Colonel Frédéric Vandewalle, head of the colonial security forces, was among those in attendance at the Palais de la Nation. The officer who would in subsequent years play a major role in the liquidation of Congolese nationalism later revealed, ‘For many Congolese this display of defiance, which was incongruous and offensive to the Belgians, provided retribution. It enjoyed great success among those attending the ceremony without having been invited. Their applause was echoed by the crowds outside’.
Making independence palpable
Vandewalle understood that the Congolese people wanted the authorities to make independence palpable by creating jobs, providing adult education and raising salaries. ‘The more attentive observer noted that during the military parade [after the ceremony at the Palais de la Nation] the African crowd gave most applause to the blacks carrying the adjutants’ silver star. This opened the first breach in Congo’s military’s traditional barrier to any Africanisation of the cadres, which most Congolese wanted but which made little sense according to Belgian criteria’. Before independence, the nationalist leaders had long insisted that the colonial power ought to embark upon the Africanisation of the army. The mass pressure for this only increased on the eve of independence.
The typescript of Lumumba’s speech bears witness to the importance of this question. Here we can read an appeal to the Congolese: ‘I ask all of you not to demand unreasonable wage rises from one day to the next, before I have had time to set in motion the overall plan by which I will assure the nation’s prosperity’. On the document itself we see that this sentence was crossed out, and the nationalist leader did not ultimately pronounce these words. Lumumba was still revising his text even during the king’s speech, which suggests that he waited until the last moment before getting rid of this line. The king’s speech required an unequivocal reply, wholly opposed to Baudouin’s paternalistic approach.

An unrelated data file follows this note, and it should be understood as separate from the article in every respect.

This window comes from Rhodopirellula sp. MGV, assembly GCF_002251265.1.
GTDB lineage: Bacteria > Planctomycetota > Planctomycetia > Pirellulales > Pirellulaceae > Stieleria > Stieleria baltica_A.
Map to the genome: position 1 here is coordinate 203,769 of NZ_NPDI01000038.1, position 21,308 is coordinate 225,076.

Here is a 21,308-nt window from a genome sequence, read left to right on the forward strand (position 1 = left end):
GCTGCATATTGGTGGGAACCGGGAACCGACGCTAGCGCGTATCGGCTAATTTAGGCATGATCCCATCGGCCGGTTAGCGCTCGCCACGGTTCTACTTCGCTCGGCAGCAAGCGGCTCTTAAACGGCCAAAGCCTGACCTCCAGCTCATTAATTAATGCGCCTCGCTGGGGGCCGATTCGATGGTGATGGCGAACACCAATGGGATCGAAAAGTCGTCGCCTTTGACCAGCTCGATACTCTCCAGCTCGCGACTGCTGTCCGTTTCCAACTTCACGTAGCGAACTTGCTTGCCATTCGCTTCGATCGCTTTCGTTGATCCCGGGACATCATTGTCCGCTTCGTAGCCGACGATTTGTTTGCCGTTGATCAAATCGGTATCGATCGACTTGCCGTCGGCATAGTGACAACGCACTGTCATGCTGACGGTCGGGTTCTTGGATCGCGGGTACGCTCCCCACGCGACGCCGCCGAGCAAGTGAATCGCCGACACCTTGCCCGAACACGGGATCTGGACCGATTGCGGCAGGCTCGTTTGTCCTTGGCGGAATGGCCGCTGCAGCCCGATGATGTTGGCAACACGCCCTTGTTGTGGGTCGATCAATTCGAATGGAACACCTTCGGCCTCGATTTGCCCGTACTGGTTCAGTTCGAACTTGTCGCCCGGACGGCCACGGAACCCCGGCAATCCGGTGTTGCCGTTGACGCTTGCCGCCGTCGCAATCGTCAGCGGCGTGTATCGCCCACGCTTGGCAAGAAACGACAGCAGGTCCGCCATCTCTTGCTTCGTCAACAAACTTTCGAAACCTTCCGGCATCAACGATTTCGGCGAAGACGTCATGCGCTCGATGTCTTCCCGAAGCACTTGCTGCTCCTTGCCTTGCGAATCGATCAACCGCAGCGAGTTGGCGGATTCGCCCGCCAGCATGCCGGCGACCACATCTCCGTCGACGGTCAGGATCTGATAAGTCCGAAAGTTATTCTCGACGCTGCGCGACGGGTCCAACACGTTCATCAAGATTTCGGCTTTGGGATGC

Meeting words with action
A few days after the ceremony the official guests left Congo. On a sign in the military encampment in the capital the Congolese army leader General Emile Janssens wrote ‘Before independence = after independence’.
Ignoring the Lumumba government, he told the soldiers that they should not expect promotions. A military revolt broke out. Lumumba rapidly re-imposed control, thanks to the Africanisation of the officer corps. Janssens was dismissed. The prime minister thus met the words of the 30 June speech with action. With the demise of the white officer corps, Brussels lost the instrument through which it intended to hold on to control of the Congolese government. We know what happened next: Belgian troops intervened under the pretext of wanting to protect the whites in the Congo – soldiers had raped white women during the military revolt, though this had now been stopped. The Belgian forces separated the wealthy Katanga from the central government. Diplomats and secret agents plotted against the Prime Minister. In January 1961, Lumumba was assassinated, but his partisans did not abandon the struggle. In November 1965, after the bloody repression of nationalist revolts General Mobutu seized power, with the help of the CIA and the encouragement of the Belgian government.
With Nicolas Manchia.